With November around the corner, all eyes are on Donald Trump and Hillary Clinton in the race to replace President Obama in the White House next year. At a time when the majority of voters believe the country is headed in the wrong direction, the two candidates are presenting starkly different visions for America’s future.

Clinton has pledged to continue the Obama administration’s policies advocating for government-mandated project labor agreements, defending the archaic Davis-Bacon Act and gutting Right to Work laws. While Clinton paints herself as a friend of the business community, she had a low voting record of 15.6 percent on Associated Builders and Contractors (ABC) key issues during her time in the U.S. Senate.

Meanwhile, Trump does not have a voting record. As a businessman, he has done work with both union and merit shop contractors.

Executive and Legislative Implications
The next president will be tasked with nominating a justice to the U.S. Supreme Court to fill the vacancy left by the death of Justice Antonin Scalia, which will have an impact on the outcome of ABC’s legal efforts and the dynamics of the court for years to come.

Additionally, the president will set the policy agenda for the next four years, which will directly affect the ability of ABC members to grow their businesses and create jobs. A pro-merit shop president could potentially sign government neutrality in contracting legislation into law, change the makeup of the National Labor Relations Board, roll back the onerous regulations coming out of the Department of Labor and reform the nation’s tax code.

Although much media attention will be paid to the presidential election, the 435 races in the U.S. House of Representatives and 34 races in the U.S. Senate have huge implications for merit shop contractors and the construction industry as a whole.

While Republicans hold a historic seat advantage in the House after the 2014 mid-term elections, roughly 30 are considered competitive in this cycle. Control of the Senate also is in play for Democrats this fall. Twenty-four Republicans will be up for re-election, while only 10 Democrats are in the same position. The Senate races in Florida, Indiana, Illinois, Iowa, North Carolina, New Hampshire, Ohio, Pennsylvania and Wisconsin—all featuring Republican incumbents—are opportunities for Democratic gains. Meanwhile, Republicans will be looking to pick up a seat in Nevada made vacant by the retirement of Minority Leader Harry Reid (D).

Maintaining control of Congress is a major priority for Republicans this fall. Should Clinton be elected to the presidency, a Republican majority could pass pro-growth legislation, block radical judicial nominations and advocate for small business owners across the country.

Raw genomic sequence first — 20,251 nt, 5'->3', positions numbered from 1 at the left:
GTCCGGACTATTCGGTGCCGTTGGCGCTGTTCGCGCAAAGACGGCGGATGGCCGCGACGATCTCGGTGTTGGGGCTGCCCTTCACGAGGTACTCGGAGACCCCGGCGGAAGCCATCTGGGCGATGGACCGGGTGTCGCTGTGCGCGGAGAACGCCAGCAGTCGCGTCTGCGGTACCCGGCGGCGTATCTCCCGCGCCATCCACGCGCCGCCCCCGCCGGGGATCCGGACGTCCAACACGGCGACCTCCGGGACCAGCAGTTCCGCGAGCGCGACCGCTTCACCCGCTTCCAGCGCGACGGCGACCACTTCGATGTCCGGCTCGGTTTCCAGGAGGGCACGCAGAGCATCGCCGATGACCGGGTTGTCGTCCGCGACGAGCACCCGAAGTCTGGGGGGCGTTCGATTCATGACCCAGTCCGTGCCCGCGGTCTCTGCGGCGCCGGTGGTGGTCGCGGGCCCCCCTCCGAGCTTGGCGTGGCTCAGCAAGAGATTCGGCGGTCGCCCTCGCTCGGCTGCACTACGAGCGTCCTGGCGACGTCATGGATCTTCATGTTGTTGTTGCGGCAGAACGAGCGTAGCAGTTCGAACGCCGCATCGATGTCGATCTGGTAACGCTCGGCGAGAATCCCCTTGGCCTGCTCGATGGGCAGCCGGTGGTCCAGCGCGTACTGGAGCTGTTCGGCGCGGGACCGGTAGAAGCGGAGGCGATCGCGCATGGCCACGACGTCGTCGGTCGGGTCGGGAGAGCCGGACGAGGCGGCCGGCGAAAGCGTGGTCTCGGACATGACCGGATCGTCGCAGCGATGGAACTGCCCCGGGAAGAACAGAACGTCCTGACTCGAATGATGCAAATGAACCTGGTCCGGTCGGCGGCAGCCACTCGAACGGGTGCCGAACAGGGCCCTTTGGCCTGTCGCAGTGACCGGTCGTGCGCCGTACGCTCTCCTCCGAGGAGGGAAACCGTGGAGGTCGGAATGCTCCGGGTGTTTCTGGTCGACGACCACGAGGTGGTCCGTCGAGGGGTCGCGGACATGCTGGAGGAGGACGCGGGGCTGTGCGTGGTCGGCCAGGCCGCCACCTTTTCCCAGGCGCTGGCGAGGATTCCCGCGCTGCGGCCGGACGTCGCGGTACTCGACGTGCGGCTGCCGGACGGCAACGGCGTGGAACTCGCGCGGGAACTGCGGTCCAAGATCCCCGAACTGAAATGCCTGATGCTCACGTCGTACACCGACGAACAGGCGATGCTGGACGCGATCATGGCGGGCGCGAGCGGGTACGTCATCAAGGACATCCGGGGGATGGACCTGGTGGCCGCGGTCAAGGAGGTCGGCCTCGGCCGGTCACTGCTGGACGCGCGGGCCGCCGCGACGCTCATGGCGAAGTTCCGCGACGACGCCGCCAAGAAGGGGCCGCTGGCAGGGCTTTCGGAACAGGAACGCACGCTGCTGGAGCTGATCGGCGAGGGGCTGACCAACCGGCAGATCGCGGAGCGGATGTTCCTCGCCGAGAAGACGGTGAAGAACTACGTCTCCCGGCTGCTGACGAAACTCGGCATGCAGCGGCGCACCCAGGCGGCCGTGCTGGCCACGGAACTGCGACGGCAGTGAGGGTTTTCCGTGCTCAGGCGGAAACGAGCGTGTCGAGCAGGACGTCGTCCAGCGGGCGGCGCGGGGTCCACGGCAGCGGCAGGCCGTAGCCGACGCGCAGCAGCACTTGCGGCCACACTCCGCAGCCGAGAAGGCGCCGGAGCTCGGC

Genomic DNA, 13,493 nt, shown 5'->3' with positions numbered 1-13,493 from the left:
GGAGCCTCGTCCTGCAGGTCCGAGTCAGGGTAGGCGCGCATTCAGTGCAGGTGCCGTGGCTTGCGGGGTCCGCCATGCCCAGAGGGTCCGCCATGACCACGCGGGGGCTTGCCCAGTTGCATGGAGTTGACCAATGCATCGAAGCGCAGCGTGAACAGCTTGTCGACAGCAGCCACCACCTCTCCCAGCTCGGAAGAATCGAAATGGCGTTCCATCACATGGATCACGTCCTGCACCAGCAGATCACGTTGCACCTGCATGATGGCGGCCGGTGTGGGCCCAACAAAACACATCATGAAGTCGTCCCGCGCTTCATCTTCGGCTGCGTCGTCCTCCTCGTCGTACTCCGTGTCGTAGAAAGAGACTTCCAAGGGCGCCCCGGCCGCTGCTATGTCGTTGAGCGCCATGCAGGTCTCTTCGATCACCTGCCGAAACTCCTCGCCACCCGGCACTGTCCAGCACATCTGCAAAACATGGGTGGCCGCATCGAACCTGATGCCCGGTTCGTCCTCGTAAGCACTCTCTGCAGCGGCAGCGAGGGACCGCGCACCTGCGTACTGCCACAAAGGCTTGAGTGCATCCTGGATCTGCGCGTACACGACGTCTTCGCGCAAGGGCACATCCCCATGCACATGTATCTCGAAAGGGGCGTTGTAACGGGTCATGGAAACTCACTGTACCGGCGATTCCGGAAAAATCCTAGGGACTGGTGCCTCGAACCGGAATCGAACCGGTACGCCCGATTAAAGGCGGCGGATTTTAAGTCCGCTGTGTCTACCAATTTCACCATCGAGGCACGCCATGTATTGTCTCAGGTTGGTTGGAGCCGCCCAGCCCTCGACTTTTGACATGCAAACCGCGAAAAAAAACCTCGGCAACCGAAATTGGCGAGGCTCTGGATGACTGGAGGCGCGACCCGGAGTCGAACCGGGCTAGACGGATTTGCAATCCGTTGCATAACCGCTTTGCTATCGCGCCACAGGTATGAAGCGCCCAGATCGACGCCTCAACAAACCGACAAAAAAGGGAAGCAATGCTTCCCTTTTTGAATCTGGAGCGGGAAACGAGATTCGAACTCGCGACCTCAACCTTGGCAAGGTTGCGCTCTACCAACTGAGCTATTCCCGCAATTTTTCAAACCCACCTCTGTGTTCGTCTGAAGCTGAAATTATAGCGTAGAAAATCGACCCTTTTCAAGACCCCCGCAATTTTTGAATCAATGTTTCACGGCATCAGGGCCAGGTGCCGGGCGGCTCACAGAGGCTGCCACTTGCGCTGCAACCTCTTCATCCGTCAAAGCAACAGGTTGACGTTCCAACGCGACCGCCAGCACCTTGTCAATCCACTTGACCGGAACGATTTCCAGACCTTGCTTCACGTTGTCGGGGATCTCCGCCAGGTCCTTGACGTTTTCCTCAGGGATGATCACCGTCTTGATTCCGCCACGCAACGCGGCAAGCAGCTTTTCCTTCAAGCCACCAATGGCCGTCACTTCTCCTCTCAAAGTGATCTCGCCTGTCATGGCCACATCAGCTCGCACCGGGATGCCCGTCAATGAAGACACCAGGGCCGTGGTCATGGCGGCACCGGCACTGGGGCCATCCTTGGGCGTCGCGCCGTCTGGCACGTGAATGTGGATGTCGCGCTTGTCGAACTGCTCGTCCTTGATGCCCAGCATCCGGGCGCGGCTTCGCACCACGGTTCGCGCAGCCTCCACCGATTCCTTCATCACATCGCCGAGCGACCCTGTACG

Republicans will be on the defensive as they work to maintain their majority in Congress. Strong fundraising numbers will be a major key to ensuring victory.

Get Ready
ABC’s political action committee (ABC PAC) is committed to raising more than $1 million through the end of 2016 to give to pro-business candidates this election cycle. Additionally, ABC’s Free Enterprise Alliance (FEA), which advocates for small businesses and open and fair competition through research and national media campaigns, has a robust plan in place for this fall. FEA is committed to raising more than $2 million through the end of the year.

Following are a few easy things industry members can do to prepare for the 2016 election.
  • Visit ABCvotes.com, a non-partisan online election resource for companies and their employees. Review the “Dos and Don’ts” section, become familiar with ABC’s key issues and learn more about the races going on in each district.
  • Share ABCvotes.com with employees and encourage them to vote.
  • Download the ABC Action app for iPhone and Android smartphones. The app is an advanced advocacy tool that enables users to take action in grassroots campaigns and push for pro-merit shop legislation in Congress. 
  • Visit FreeEnterpriseAlliance.org and share the link with employees and colleagues. While there, consider making a donation to help the FEA’s its fight to halt the assault on America’s free enterprise system.
  • Volunteer on a local campaign.
Getting involved in the political process is essential for ABC members and their employees. The stakes are high this November, and teamwork will be necessary to ensure candidates who support free enterprise and open competition are sent to Washington, D.C., next year.


Kelly Tyroler is a legislative assistant for Associated Builders and Contractors. For more information, email tyroler@abc.org.